Cats and Open Wounds
Answered by: Kerry Hackett
Question from: Rynda
Posted on: November 27, 2006

One of my five cats got in a fight last night. We don’t have the finances to see the vet. The cat has a wound down between his legs and is limping. We have treated his wounds with black ointment (an herbal remedy), peroxide and bacitracin ointment.

Other than internal injuries (of course, I can’t see), is there any other herbal remedy you know of?

I mixed a little quinine in milk and lobelia to soothe inflammation and pain....

The major problem in a cat fight related injury is the harm that has occurred internally. Given cats are still relatively close to wild animals, their skin has the ability to close immediately after being punctured or torn, in an effort to help the cat get away from its predator. This is useful on one hand but on the other, bacteria can become entrapped under the skin, resulting in an abscess. It can also hide internal damage caused by teeth, claws, etc.

Black ointment contains: Chaparral (Larrea divaricata), Comfrey (Symphytum officinalis), Red clover (Trifolium pratense), Pine tar (Pinus spp.), Mullein (Verbascum thapsus), beeswax, Plantain (Plantago major), olive oil, mutton tallow, Chickweed (Stellaria media) and Poke root (Phytolacca decandra).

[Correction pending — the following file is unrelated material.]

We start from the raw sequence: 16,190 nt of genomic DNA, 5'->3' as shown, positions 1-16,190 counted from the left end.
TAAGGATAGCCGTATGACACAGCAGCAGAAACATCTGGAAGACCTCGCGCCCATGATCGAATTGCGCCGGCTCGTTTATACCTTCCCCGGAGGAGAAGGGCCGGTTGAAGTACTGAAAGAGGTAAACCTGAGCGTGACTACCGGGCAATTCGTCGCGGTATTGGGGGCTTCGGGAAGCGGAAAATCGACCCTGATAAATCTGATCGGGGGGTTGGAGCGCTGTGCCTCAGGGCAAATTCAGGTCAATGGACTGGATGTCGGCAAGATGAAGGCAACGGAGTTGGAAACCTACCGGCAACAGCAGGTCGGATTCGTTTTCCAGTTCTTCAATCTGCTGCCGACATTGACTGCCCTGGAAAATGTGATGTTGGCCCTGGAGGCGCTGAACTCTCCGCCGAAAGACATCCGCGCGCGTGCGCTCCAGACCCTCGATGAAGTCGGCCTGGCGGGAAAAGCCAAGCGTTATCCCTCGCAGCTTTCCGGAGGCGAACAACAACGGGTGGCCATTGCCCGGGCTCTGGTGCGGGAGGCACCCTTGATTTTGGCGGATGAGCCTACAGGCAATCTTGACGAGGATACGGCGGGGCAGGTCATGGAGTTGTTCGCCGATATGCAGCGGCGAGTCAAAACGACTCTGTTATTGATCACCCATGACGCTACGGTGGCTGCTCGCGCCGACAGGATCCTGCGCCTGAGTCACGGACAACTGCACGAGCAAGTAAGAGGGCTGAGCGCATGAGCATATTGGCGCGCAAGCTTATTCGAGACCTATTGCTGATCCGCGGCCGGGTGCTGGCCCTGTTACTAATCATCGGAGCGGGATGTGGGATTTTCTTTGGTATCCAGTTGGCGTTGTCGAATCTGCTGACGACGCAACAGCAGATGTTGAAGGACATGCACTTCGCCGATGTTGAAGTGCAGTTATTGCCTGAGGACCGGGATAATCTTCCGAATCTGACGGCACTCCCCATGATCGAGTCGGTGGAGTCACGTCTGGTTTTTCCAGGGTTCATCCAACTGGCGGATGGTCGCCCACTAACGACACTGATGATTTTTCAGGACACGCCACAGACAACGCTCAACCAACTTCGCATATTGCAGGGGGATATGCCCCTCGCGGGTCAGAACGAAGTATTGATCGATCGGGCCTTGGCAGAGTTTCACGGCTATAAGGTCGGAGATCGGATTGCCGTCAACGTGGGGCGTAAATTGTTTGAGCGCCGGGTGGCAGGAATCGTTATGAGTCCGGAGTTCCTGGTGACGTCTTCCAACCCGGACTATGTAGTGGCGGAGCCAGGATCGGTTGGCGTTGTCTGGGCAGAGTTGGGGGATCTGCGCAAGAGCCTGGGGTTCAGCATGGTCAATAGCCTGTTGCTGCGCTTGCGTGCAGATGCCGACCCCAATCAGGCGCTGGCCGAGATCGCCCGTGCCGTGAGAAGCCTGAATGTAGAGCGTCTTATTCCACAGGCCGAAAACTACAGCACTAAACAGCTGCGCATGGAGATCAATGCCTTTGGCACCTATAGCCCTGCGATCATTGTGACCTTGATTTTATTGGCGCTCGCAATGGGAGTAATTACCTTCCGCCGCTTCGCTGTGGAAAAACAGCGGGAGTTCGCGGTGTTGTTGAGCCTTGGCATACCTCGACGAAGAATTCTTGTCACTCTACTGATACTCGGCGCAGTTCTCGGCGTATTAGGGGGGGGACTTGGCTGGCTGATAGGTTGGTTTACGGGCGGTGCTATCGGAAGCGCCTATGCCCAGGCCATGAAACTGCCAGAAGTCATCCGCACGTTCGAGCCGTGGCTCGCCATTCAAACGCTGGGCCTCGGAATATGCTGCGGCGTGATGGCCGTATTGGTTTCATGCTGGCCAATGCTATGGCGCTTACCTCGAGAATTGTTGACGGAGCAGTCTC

It was formulated as a drawing salve and for old ulcers, tumors, boils, warts, skin cancers, hemorrhoids and burns. It has the reputation as a healing ointment which may be a problem as you may find it heals too quickly. Normally in a situation such as this herbs such as Comfrey would not be employed until the danger of infection had passed as this herb can heal with such speed that bacteria can be trapped inside the wound therefore allowing an abscess to form.

Should the wound still be open, you might want to try flushing it out with a lukewarm tea of either Calendula (Calendula officinalis) or St. John’s Wort (Hypericum perforatum) two to three times a day to ensure the area is clear of bacteria.

Internally, you could look at employing a glycerite of Calendula as well as a good, solid diet such as those discussed in the works of Richard Pitcairn, "Natural Health for Dogs and Cats", "The Complete Herbal Handbook for the Dog and Cat" by Juliette de Bairacli Levy and "The Barf Diet" by Ian Billinghurst. Vitamin C may also be helpful at a rate of 250 mg twice a day, crushed into food.

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